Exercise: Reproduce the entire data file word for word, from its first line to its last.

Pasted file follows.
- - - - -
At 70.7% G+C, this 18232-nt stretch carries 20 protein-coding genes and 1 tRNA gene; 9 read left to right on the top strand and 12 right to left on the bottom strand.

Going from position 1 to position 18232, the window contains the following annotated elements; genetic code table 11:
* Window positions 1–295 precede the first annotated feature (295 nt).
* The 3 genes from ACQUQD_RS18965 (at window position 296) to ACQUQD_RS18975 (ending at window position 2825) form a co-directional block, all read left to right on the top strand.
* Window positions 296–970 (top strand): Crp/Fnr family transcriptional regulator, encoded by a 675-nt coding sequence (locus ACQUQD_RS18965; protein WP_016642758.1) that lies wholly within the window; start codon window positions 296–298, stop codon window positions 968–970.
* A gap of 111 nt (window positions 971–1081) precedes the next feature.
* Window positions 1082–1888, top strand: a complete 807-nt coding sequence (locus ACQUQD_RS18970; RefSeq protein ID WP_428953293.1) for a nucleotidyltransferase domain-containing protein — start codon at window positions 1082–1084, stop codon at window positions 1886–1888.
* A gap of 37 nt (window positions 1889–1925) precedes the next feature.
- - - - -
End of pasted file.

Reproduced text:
At 70.7% G+C, this 18232-nt stretch carries 20 protein-coding genes and 1 tRNA gene; 9 read left to right on the top strand and 12 right to left on the bottom strand.

Going from position 1 to position 18232, the window contains the following annotated elements; genetic code table 11:
* Window positions 1–295 precede the first annotated feature (295 nt).
* The 3 genes from ACQUQD_RS18965 (at window position 296) to ACQUQD_RS18975 (ending at window position 2825) form a co-directional block, all read left to right on the top strand.
* Window positions 296–970 (top strand): Crp/Fnr family transcriptional regulator, encoded by a 675-nt coding sequence (locus ACQUQD_RS18965; protein WP_016642758.1) that lies wholly within the window; start codon window positions 296–298, stop codon window positions 968–970.
* A gap of 111 nt (window positions 971–1081) precedes the next feature.
* Window positions 1082–1888, top strand: a complete 807-nt coding sequence (locus ACQUQD_RS18970; RefSeq protein ID WP_428953293.1) for a nucleotidyltransferase domain-containing protein — start codon at window positions 1082–1084, stop codon at window positions 1886–1888.
* A gap of 37 nt (window positions 1889–1925) precedes the next feature.